The International Premier Tennis League held its maiden draw in Dubai over the weekend as it begins preparing for its first exhibition matches at the end of the formal tennis season.
The concept isn’t that dissimilar to the IPL cricket league, in that the tournament will pay some big name players, past and present, big bucks to play in a series of exhibition matches throughout Asia.
The players will pocket a bucket load and the organisers hope they too will pocket plenty. Naturally no one puts it quite this crassly. Those involved all talk about how this event will be staged with the aim of growing tennis in the Asian market, and this is possibly true.
There is no doubt that there is money to be made in this enormous market place and there is nothing wrong with entrepreneurial former tennis player, Mahesh Bhupathi, developing post career business opportunities or with players wanting to maximize their earning potential.
The thing is, does tennis really need a competition like this?
The original concept of six teams has fallen to four and the logistics of transporting teams of players around Asia will be a challenge for organisers.
There is also the question of money.
Spain’s Rafael Nadal is the headline act who will reportedly receive $1 million dollars per game.
This is far more money than what he can make per tournament on the ATP circuit, making this an attractive proposition for any professional tennis player.
At the same time, this does undermine ATP events which cannot pay any player $1 million per day. There are also other exhibition matches held at this time of year and their ability to attract big name players may be adversely affected.
The following big name players have all signed up; Novak Djokovich, Serena Williams, Andy Murray, Caroline Wozniacki, Victoria Azarenka and Tomas Berdych.
In the legends category Pete Sampras, Andre Agassi, Goran Ivanisevic, Martina Hingis and Patrick Rafter will all take to the court.
It’s an impressive list although the absences are just as notable.
Federer has stated he wants to see it up and running before participating, although I suspect with his wife expecting a child later this year, Federer may wish to spend the off season at home with his growing family.
Li Na, who did make an appearance in some early promotional videos for the concept is also not involved, sighting her schedule was set at the end of last year and didn’t include the event.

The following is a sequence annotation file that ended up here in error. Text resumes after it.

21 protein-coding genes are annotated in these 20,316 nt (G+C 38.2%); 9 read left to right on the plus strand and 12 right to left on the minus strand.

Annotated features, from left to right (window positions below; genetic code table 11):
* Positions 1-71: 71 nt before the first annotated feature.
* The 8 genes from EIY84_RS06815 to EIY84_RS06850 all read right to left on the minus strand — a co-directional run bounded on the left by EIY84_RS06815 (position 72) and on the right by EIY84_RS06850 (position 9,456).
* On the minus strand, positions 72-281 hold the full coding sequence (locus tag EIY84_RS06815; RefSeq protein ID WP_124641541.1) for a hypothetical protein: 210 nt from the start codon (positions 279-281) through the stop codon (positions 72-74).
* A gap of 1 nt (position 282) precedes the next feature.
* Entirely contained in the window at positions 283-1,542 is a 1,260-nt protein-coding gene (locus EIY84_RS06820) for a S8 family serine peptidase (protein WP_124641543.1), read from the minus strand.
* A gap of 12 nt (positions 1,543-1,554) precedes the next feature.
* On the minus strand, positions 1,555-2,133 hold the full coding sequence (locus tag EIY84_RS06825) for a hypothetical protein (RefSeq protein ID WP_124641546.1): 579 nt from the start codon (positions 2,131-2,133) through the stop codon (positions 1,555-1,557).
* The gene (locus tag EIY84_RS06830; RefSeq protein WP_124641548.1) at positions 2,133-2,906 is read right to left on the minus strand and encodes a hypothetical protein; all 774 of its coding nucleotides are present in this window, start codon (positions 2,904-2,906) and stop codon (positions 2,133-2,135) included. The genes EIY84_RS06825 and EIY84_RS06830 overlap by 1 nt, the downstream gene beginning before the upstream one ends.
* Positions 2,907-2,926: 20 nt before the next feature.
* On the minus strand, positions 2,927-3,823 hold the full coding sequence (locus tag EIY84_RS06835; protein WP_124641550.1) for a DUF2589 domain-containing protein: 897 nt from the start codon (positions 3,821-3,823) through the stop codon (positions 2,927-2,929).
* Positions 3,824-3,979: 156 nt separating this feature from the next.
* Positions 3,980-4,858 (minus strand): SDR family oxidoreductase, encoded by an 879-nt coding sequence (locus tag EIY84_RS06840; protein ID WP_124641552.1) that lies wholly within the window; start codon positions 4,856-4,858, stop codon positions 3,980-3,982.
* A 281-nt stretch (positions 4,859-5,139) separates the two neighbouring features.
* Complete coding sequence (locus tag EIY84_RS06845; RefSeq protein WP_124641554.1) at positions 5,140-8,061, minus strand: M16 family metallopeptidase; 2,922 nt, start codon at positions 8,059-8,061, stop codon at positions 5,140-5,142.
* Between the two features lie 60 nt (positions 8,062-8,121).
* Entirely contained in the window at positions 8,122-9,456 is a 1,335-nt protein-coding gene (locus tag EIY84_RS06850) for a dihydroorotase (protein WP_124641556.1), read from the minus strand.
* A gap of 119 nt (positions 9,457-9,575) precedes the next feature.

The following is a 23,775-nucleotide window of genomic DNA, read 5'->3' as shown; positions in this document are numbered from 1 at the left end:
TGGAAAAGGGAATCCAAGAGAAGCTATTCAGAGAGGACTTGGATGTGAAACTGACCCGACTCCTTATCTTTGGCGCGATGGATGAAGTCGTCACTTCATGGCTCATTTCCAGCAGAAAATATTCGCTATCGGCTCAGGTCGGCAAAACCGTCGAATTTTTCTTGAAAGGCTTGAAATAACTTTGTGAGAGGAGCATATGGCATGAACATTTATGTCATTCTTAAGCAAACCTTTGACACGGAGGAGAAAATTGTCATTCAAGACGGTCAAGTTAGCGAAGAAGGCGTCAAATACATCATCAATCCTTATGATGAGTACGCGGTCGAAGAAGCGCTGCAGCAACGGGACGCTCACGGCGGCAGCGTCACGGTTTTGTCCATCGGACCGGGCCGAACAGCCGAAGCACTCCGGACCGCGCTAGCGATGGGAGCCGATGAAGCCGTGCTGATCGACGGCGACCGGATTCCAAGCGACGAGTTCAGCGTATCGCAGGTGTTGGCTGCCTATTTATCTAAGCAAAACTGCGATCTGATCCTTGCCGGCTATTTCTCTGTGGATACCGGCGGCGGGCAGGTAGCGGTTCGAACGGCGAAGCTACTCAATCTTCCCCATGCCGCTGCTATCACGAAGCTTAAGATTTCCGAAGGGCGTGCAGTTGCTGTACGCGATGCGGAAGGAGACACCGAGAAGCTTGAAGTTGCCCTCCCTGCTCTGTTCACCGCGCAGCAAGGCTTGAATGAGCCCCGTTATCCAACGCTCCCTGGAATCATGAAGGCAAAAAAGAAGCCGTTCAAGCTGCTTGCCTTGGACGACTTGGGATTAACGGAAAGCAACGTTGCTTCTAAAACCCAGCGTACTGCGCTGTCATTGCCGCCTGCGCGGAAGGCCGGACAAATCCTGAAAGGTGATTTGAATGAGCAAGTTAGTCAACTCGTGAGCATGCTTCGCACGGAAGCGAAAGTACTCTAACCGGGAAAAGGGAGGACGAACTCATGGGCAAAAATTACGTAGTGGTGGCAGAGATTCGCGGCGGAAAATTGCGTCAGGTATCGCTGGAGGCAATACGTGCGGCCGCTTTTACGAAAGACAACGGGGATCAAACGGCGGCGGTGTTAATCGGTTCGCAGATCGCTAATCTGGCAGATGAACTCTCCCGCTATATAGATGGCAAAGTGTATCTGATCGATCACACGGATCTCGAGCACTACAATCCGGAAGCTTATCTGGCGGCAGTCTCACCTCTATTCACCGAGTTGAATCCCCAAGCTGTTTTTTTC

Kei Nishitori, Japan’s top ranked man is not there either and the absence of Li Na and Kei Nishikori does cast some doubt over the sales pitch that this venture is designed to lift the profile of tennis in Asia.
One would have thought these two would be a must for an event like this.
Russia’s Maria Sharapova is another big name not participating.
Tennis is a big dollar sport and unlike other sports, fans may not be too fussed by the money on offer for this event, but the IPTL does raise a series of interesting questions for the future of some of the sports foundation events, namely the Davis and Fed Cups.
Both the Davis and Fed Cups as competitions seem to always be under scrutiny from tennis players, media and fans.
Many question the relevance of these competitions, their timing in the tennis season and the often waning commitment of the top players to participate regularly.
Tomas Berdych has made himself unavailable for the rest of the year as the Czech Republic seeks to hold onto its Davis Cup title and Federer, Nadal and Djokovich may have all played Davis Cup, but their records are fairly inconsistent.
On the Fed Cup side, Serena Williams could also be said to be an inconsistent performer as well as many other top female players.
The hesitancy of players to represent to their countries and the speed with which they sign up for lucrative exhibition matches may be their right as professionals but these decisions should come under some scrutiny from fans and the media.
Another consideration in thinking about the IPTL, and this is especially pertinent considering the involvement of Nadal, is the argument that the tennis season is already too long.
Nadal has not been shy over the years in proclaiming the tennis season is too long and shortening it is a life or death situation.
As such, it may be a little hard for some to reconcile this long held view with his plans to participate in the IPTL, which will run from late November to mid December.
The other question is also, just how entertaining will these matches be?
Each match will consist of five sets, with each set to be played in a different format.
There will be a men’s singles, a women’s singles, men’s doubles and a mixed doubles. If the match is tied at two all there will be a deciding men’s legends doubles.
Audiences presumably will be satisfied with seeing their idols for just a set and with any luck The Joker will be on hand to entertain.
The IPTL may just take off but it may just as easily flop.
Tennis does not necessarily need reinvigorating but the opportunity to make waves into new markets is perfectly reasonable.
It will be interesting to see just how successful the IPTL will be and if it will produce the returns those involved are hoping it will.
In November we see just how successful this little venture will be.
Team Mumbai: Rafael Nadal, Pete Sampras, Ana Ivanovic, Gael Monfils, Rohan Bopanna, Sania Mirza and Fabrice Santoro.
Team Bangkok: Andy Murray, Victoria Azarenka, Jo-Wilfried Tsonga, Carlos Moya, Daniel Nestor and Kirsten Flipkens.
Team Singapore: Andre Agassi, Serena Williams, Tomas Berdych, Lleyton Hewitt, Patrick Rafter, Daniela Hantuchova, Bruno Soares and Nick Kyrgios.
Team Dubai: Novak Djokovic, Caroline Wozniacki, Goran Ivanisevic, Janko Tipsarevic, Nenad Zimonjic, Martina Hingis and Malek Jaziri.
This article was originally published on The Roar